In April I wrote about how pensions can be a very effective estate planning tool and asked whether this might be the subject of future legislative change following the abolition of the lifetime allowance (LTA). In particular, I noted that where the pension holder dies before 75, there would be no income tax and no inheritance tax on their (post-Budget changes, potentially very large) pot - quite the boon for their beneficiaries!
This week the Treasury answered my crystal ball gazing by publishing a consultation under which all beneficiaries will, from April 2024, be charged to income tax on withdrawals from inherited pots, regardless of what age the pension holder died.
Does this make my April post redundant? Well no, pension pots can still offer a flexible means of passing assets on at a lower tax rate than non-pension alternatives. Compare Alex dying over the age of 75 in my post (an effective 45% tax rate), with the position of Catherine (an effective 63% tax rate). However, it will remove the massively valuable exemption from income tax for pensions where the holder dies before 75.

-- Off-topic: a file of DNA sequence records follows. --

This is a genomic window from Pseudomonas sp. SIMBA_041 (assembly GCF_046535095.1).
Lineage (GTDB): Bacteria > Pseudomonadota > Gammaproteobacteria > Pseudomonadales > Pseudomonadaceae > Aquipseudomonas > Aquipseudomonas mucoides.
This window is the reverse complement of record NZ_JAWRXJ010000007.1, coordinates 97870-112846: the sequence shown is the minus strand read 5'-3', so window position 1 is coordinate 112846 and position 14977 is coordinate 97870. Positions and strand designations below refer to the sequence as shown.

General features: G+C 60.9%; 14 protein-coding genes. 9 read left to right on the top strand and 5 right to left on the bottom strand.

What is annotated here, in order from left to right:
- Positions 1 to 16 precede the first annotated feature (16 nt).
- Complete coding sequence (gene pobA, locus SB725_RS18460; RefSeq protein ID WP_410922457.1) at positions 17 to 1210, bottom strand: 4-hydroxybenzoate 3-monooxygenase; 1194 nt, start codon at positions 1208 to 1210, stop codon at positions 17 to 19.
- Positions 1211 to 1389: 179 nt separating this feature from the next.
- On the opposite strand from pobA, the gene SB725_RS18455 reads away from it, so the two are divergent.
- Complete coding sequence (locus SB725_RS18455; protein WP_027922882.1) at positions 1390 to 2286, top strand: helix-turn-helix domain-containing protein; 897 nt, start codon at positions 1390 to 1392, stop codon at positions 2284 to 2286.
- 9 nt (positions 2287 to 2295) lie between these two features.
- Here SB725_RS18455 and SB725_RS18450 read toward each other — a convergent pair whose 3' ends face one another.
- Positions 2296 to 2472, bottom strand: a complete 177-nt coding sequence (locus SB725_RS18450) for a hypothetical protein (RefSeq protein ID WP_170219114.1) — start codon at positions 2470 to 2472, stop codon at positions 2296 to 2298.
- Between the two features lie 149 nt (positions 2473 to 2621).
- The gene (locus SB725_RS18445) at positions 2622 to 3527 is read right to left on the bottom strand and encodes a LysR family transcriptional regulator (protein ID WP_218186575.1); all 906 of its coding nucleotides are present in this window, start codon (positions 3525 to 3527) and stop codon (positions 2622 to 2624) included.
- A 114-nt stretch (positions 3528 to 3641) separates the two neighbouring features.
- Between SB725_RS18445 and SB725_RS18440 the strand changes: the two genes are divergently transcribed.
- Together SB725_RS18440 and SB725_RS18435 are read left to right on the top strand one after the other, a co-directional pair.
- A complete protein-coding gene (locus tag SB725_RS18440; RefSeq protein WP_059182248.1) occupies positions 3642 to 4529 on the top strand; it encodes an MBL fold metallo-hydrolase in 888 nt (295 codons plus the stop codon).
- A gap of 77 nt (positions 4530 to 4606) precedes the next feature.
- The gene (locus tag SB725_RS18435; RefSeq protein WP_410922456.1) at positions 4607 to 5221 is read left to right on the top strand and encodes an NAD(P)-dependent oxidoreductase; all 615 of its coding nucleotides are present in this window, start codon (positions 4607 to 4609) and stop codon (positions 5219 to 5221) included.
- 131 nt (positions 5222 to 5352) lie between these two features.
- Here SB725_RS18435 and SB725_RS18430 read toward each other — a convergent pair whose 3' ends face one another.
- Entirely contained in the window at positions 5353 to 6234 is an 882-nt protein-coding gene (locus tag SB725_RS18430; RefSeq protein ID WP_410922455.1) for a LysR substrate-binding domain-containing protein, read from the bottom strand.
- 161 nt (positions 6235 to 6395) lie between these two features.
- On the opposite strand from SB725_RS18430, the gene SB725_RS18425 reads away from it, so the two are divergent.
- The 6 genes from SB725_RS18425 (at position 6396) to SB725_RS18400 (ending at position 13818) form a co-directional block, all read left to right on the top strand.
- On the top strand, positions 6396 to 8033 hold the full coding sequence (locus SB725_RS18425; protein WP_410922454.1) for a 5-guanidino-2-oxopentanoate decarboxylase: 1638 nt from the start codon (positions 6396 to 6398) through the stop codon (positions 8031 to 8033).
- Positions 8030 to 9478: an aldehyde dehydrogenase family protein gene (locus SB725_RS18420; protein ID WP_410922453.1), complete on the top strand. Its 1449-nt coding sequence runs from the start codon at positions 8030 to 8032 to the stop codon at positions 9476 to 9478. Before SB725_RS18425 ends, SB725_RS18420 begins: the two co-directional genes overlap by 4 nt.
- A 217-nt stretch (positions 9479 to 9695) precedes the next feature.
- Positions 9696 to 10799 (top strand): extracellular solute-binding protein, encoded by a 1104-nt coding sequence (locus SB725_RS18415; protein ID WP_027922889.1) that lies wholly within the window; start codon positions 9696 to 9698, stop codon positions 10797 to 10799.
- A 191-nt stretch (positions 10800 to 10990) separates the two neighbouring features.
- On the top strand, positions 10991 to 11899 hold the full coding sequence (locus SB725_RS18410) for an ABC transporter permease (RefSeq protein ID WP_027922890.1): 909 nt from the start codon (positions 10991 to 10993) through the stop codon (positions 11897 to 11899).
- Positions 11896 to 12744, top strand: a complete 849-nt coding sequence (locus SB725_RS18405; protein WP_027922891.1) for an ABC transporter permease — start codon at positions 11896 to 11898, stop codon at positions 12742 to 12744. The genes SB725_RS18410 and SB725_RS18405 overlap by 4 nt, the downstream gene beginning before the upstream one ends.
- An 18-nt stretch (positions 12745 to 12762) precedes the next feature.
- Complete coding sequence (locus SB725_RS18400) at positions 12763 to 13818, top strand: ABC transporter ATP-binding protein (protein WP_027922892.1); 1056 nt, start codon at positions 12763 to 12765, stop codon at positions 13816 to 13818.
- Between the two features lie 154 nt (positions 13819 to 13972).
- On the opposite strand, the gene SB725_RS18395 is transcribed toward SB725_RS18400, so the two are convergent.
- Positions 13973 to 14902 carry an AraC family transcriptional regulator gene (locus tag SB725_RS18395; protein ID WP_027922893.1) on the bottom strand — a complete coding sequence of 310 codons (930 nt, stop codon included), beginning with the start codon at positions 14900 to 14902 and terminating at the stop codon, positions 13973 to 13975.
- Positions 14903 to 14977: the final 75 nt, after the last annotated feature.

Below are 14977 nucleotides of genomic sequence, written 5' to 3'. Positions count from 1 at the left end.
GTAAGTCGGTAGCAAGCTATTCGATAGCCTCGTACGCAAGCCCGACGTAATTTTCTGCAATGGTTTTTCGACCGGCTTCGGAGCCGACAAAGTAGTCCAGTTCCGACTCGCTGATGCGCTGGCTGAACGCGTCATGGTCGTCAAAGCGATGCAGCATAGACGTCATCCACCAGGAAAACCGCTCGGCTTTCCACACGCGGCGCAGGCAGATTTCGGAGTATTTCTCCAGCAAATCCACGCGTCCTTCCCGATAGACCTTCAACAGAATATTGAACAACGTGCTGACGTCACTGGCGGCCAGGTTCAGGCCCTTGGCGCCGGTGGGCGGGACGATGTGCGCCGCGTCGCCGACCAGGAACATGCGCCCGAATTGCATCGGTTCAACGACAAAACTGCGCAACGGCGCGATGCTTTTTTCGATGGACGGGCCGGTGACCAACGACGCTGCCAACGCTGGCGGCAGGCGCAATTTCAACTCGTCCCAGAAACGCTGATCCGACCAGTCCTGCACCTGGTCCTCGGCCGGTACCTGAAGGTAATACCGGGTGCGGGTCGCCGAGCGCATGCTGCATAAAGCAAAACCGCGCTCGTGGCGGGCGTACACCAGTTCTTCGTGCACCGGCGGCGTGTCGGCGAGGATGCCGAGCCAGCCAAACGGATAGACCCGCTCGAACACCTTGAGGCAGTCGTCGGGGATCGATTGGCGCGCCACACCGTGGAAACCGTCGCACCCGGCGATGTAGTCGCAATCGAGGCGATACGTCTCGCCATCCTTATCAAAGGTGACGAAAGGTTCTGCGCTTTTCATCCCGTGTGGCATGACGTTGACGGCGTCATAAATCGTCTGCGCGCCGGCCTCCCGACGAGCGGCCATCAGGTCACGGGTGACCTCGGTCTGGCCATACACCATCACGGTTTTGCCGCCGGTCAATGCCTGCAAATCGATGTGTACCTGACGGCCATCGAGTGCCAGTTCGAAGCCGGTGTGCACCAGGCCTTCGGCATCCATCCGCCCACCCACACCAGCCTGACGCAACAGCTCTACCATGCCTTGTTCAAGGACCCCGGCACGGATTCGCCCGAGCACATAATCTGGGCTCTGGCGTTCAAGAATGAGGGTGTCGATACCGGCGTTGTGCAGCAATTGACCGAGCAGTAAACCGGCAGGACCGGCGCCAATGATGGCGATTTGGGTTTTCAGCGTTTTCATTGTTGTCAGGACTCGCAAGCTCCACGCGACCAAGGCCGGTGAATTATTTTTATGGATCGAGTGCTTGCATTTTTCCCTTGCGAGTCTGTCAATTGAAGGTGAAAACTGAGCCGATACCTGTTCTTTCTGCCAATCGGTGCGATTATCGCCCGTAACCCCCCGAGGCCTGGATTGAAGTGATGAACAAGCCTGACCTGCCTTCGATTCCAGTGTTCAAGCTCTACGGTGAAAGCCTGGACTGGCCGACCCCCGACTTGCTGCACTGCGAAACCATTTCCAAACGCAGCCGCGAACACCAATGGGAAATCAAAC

We are told this proposed change is in direct response to the scrapping of the LTA in the Spring Budget. Therefore, for the families of pension holders who die before 75, the position is now, ironically, worse than it would have been had the LTA been left in place.
A salutary lesson that for every silver lining tax break, there's a dark storm cloud just over the horizon!
The Budget’s changes have (i) increased the amount which can be contributed income-tax free each year (thereby opening up the possibility of building up even larger undrawn pots) and (ii) created an even bigger potential tax-free boon should the individual die before 75.